The single most difficult thing one faces when one begins to learn a new branch of mathematics is to get a feel for the mathematical sense of the subject. The purpose of this book is to help the aspiring reader acquire this essential common sense about algebraic topology in a short period of time. To this end, Sato leads the reader through simple but meaningful examples in concrete terms. Moreover, results are not discussed in their greatest possible generality, but in terms of the simplest and most essential cases. In response to suggestions from readers of the original edition of this book, Sato has added an appendix of useful definitions and results on sets, general topology, groups and such. He has also provided references. Topics covered include fundamental notions such as homeomorphisms, homotopy equivalence, fundamental groups and higher homotopy groups, homology and cohomology, fiber bundles, spectral sequences and characteristic classes. Objects and examples considered in the text include the torus, the Mobius strip, the Klein bottle, closed surfaces, cell complexes and vector bundles.
Author: Peter Giblin
Publisher: Cambridge University Press
Release Date: 2010-08-12
Homology theory is a powerful algebraic tool that is at the centre of current research in topology and its applications. This accessible textbook will appeal to mathematics students interested in the application of algebra to geometrical problems, specifically the study of surfaces (sphere, torus, Mobius band, Klein bottle). In this introduction to simplicial homology - the most easily digested version of homology theory - the author studies interesting geometrical problems, such as the structure of two-dimensional surfaces and the embedding of graphs in surfaces, using the minimum of algebraic machinery and including a version of Lefschetz duality. Assuming very little mathematical knowledge, the book provides a complete account of the algebra needed (abelian groups and presentations), and the development of the material is always carefully explained with proofs given in full detail. Numerous examples and exercises are also included, making this an ideal text for undergraduate courses or for self-study.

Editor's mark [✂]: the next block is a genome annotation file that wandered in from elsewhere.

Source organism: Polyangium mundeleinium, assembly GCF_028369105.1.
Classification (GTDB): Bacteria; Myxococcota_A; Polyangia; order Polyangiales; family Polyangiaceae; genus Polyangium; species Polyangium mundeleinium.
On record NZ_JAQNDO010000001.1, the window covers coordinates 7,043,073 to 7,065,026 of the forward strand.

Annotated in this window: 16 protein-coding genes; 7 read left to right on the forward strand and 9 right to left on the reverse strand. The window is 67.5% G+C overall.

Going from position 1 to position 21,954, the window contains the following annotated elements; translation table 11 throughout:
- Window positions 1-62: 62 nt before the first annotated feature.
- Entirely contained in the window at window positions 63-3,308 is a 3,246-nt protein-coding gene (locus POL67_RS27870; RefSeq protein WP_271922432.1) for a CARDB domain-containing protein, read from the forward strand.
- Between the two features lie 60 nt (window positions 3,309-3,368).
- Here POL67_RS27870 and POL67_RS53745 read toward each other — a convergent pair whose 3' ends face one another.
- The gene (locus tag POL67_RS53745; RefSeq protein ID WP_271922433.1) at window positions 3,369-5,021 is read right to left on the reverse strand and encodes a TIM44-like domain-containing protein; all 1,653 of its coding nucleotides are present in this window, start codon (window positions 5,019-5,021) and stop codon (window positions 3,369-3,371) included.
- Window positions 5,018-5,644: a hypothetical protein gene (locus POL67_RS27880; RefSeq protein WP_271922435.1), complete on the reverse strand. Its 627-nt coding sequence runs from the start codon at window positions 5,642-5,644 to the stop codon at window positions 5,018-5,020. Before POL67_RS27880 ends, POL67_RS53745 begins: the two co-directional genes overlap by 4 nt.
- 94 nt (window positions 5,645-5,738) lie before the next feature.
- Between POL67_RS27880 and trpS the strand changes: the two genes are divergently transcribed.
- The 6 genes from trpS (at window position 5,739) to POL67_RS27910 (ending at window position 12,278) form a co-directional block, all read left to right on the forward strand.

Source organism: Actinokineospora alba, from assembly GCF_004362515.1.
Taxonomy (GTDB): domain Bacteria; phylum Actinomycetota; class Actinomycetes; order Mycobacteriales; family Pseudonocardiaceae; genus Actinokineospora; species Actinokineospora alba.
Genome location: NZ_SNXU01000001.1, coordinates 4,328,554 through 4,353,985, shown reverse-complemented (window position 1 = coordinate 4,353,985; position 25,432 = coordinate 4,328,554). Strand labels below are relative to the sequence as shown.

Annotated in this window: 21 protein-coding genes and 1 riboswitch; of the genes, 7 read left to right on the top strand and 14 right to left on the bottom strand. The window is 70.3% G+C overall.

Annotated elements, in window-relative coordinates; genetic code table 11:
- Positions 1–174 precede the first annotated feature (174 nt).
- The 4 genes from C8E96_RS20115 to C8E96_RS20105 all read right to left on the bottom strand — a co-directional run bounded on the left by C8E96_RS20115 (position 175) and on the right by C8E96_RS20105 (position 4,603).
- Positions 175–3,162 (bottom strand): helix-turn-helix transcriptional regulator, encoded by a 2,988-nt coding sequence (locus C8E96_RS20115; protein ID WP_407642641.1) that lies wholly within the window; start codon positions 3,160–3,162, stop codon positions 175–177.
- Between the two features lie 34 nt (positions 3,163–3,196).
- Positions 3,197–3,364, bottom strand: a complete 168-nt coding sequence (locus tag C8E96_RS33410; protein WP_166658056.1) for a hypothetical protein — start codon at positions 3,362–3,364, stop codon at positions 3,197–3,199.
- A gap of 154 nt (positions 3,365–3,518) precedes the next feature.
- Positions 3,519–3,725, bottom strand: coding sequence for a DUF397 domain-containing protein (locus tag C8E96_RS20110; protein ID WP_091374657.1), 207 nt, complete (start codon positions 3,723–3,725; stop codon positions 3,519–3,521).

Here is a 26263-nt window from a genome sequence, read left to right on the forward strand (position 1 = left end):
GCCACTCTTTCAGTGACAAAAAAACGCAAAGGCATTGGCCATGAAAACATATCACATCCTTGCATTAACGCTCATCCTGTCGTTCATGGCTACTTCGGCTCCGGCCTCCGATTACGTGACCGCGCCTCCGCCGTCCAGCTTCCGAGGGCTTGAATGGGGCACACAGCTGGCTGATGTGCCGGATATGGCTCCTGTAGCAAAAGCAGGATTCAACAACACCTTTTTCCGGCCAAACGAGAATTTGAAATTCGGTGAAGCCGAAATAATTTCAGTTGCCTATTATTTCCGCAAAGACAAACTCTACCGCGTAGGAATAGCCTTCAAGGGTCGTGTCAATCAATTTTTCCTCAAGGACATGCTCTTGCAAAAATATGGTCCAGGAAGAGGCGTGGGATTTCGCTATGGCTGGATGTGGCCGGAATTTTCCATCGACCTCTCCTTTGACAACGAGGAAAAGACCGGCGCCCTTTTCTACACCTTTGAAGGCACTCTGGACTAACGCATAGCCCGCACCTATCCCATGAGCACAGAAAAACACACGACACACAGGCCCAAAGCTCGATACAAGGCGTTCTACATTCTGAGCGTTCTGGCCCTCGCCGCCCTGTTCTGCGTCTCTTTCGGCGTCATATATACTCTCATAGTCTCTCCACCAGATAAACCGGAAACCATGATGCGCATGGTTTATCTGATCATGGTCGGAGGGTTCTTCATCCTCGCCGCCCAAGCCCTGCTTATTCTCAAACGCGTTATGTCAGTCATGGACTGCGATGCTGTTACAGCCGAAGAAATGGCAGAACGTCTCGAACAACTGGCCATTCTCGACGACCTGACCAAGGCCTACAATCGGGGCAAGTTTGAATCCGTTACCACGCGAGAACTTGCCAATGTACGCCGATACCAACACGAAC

The aim of this book is to present some applications of functional analysis and the theory of differential operators to the investigation of topological invariants of manifolds. The main topological application discussed in the book concerns the problem of the description of homotopy-invariant rational Pontryagin numbers of non-simply connected manifolds and the Novikov conjecture of homotopy invariance of higher signatures. The definition of higher signatures and the formulation of the Novikov conjecture are given in Chapter 3. In this chapter, the authors also give an overview of different approaches to the proof of the Novikov conjecture. First, there is the Mishchenko symmetric signature and the generalized Hirzebruch formulae and the Mishchenko theorem of homotopy invariance of higher signatures for manifolds whose fundamental groups have a classifying space, being a complete Riemannian non-positive curvature manifold. Then the authors present Solovyov's proof of the Novikov conjecture for manifolds with fundamental group isomorphic to a discrete subgroup of a linear algebraic group over a local field, based on the notion of the Bruhat-Tits building. Finally, the authors discuss the approach due to Kasparov based on the operator $KK$-theory and another proof of the Mishchenko theorem. In Chapter 4, they outline the approach to the Novikov conjecture due to Connes and Moscovici involving cyclic homology. That allows one to prove the conjecture in the case when the fundamental group is a (Gromov) hyperbolic group. The text provides a concise exposition of some topics from functional analysis (for instance, $C^*$-Hilbert modules, $K$-theory or $C^*$-bundles, Hermitian $K$-theory, Fredholm representations, $KK$-theory, and functional integration) from the theory of differential operators (pseudodifferential calculus and Sobolev chains over $C^*$-algebras), and from differential topology (characteristic classes). The book explains basic ideas of the subject and can serve as a course text for an introduction to the study of original works and special monographs.